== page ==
Husband Malcolm Boyd

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Mark Thompson (August 19, 1952 – August 11, 2016) was an American journalist and author. He was a senior editor for The Advocate and the author of several books about LGBT culture. He received the Pioneer Award from the Lambda Literary Foundation in 2008.

Mark Thompson was born on the Monterey Peninsula in California.[1][2] He graduated from San Francisco State University, where he studied journalism.[2] While in college, he became a gay activist and joined the Radical Faeries.[1] He was also the co-founder of the Gay Students Coalition with Professor John Paul De Cecco as the faculty advisor,[3] and started a gay newspaper on campus.[2]

Thompson became a journalist for The Advocate, the main LGBT magazine in the United States, in 1975.[1][2] For two decades, he wrote many articles about gay activism and the responses to the HIV/AIDS epidemic.[1] He also conducted many interviews, including gay British painter David Hockney and gay politician Harvey Milk.[2]

Thompson was the author of four books about gay culture, including a history of The Advocate.[2] He also wrote his memoir.[1] Additionally, he was an amateur photographer, and he exhibited his photography of Harry Hay and others in San Francisco.[1]

Thompson was the recipient of the Pioneer Award from the Lambda Literary Foundation in 2008.[4]

Photo by Robert Giard, Rights Notice: Copyright Jonathan G. Silin (

by Crawford Barton

by Stathis Orphanos

Thompson was married to Malcolm Boyd, an Episcopal priest who was 30 years older than him and predeceased him.[2] They met in 1984 and married in 2013.[1] They lived in Silver Lake, a neighborhood of Los Angeles, California.[2] Boyd's role as spiritual leader inspired Thompson to explore his own spirituality. Mark, in the course of writing books on queer spirituality, began to see and believe that gay people had a "magical, deep, mysterious quality". This viewpoint, along with the emotional support of his husband, invigorated his sense of self esteem and the belief that given the choice he would "never have chosen to be any other way" than gay. It was Thompson's hope that his work would serve to help other queer people with their spiritual struggles.[5]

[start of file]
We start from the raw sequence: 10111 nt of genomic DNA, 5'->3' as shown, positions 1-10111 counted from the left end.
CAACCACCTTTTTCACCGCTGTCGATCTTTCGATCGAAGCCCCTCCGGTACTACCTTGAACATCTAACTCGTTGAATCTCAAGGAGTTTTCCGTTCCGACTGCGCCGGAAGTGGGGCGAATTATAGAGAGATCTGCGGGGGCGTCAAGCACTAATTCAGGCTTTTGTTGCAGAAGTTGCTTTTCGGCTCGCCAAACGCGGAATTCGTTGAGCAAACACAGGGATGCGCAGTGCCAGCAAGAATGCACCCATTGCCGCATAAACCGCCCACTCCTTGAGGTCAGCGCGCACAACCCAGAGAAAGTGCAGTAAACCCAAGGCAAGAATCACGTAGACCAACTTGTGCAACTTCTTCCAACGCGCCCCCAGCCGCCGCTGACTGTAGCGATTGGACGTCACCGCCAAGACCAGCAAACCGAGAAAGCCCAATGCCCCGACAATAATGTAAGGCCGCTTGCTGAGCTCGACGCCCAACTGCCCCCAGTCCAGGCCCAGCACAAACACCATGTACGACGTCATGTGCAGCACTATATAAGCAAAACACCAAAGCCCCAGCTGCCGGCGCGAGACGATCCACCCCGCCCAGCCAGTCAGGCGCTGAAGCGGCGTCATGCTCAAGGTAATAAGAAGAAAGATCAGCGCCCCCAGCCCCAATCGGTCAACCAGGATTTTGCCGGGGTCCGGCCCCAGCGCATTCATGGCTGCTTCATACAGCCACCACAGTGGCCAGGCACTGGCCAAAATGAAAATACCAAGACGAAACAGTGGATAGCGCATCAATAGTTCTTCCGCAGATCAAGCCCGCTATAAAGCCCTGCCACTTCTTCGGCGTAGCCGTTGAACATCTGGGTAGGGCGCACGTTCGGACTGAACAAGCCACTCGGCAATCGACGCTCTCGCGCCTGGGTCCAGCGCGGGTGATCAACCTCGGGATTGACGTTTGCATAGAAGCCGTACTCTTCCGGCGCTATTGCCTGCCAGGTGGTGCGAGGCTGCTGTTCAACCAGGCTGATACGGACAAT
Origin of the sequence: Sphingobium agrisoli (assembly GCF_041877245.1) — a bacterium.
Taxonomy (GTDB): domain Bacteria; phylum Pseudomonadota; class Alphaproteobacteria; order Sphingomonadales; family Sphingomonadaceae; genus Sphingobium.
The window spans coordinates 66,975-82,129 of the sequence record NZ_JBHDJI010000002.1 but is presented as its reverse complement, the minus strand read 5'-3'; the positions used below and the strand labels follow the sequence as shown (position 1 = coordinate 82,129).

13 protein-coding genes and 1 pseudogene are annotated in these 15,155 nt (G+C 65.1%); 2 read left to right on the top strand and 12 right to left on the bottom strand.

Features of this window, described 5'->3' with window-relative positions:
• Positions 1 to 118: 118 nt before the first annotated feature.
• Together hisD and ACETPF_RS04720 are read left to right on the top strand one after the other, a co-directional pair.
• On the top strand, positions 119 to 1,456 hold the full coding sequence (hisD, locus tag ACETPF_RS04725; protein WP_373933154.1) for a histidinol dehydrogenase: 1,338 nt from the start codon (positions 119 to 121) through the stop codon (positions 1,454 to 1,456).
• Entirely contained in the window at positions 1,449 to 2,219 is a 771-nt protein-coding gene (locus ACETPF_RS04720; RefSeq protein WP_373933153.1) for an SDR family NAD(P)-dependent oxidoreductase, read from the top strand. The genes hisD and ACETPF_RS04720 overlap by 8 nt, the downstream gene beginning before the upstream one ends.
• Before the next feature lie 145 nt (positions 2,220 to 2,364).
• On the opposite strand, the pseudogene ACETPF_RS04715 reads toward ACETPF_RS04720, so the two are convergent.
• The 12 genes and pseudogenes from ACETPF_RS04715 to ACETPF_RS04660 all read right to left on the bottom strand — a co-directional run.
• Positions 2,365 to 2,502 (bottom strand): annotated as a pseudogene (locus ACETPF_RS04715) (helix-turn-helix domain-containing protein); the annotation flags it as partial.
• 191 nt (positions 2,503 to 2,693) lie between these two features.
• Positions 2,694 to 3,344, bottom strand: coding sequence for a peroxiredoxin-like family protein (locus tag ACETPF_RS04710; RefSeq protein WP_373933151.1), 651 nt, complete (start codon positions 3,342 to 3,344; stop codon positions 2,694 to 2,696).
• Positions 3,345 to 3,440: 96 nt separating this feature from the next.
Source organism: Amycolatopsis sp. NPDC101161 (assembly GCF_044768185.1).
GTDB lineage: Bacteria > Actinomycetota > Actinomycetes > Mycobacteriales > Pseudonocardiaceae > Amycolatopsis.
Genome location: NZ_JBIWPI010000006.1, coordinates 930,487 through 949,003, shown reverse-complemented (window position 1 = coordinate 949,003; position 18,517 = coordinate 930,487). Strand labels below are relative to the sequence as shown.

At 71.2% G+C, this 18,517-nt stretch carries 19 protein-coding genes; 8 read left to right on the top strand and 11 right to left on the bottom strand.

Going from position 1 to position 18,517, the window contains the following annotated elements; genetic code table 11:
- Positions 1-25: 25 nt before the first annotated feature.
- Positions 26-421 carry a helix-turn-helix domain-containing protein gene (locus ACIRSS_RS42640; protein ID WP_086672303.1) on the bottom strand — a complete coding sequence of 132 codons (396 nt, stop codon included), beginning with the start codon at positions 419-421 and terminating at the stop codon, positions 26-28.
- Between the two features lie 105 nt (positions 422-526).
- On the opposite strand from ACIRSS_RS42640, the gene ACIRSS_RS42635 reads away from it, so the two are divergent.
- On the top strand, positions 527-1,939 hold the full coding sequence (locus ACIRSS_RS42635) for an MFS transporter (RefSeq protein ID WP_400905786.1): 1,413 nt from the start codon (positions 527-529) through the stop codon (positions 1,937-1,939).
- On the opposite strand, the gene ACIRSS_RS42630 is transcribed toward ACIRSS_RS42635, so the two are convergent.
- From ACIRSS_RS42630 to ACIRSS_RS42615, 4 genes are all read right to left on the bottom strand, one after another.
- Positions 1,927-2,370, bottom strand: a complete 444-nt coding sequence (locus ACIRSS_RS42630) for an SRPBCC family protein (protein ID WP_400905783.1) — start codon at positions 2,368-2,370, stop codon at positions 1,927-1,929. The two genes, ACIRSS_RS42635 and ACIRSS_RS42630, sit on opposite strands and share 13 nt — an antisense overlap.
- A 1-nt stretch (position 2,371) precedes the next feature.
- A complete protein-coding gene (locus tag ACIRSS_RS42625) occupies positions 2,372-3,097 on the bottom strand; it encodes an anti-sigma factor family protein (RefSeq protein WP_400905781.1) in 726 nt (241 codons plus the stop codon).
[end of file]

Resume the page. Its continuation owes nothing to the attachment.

Thompson joined the Radical Faeries while in college.[1] He was a cofounder of the Black Leather Wings, which is an organization for spiritual gay leathermen, mostly Pagans, and is a circle within the Radical Faeries.[6][7][8]

Thompson had HIV/AIDS.[2] In an oral history interview with the Lavender Effect, Thompson described himself as "serial monogamous" at the time he contracted the virus, but admitted to having several boyfriends in a short period of time. He contracted the virus from one of them in 1979 or 1980. Many of his lovers died of the disease, as did his own brother, Kirk. Thompson states that his brother died in his arms in 1987, months before the first effective AIDS medications were released to the public.[5]

Thompson died on August 23, 2016 in Palm Springs, California, where he moved after his husband's death.[2] His cause of death was undetermined, but it was believed he fell or fainted due to illness or side effects from his medication.[2]

The San Francisco South of Market Leather History Alley consists of four works of art along Ringold Alley honoring leather culture; it opened in 2017.[9][8] One of the works of art is metal bootprints along the curb which honor 28 people (including Thompson) who were an important part of the leather communities of San Francisco.[8][10]

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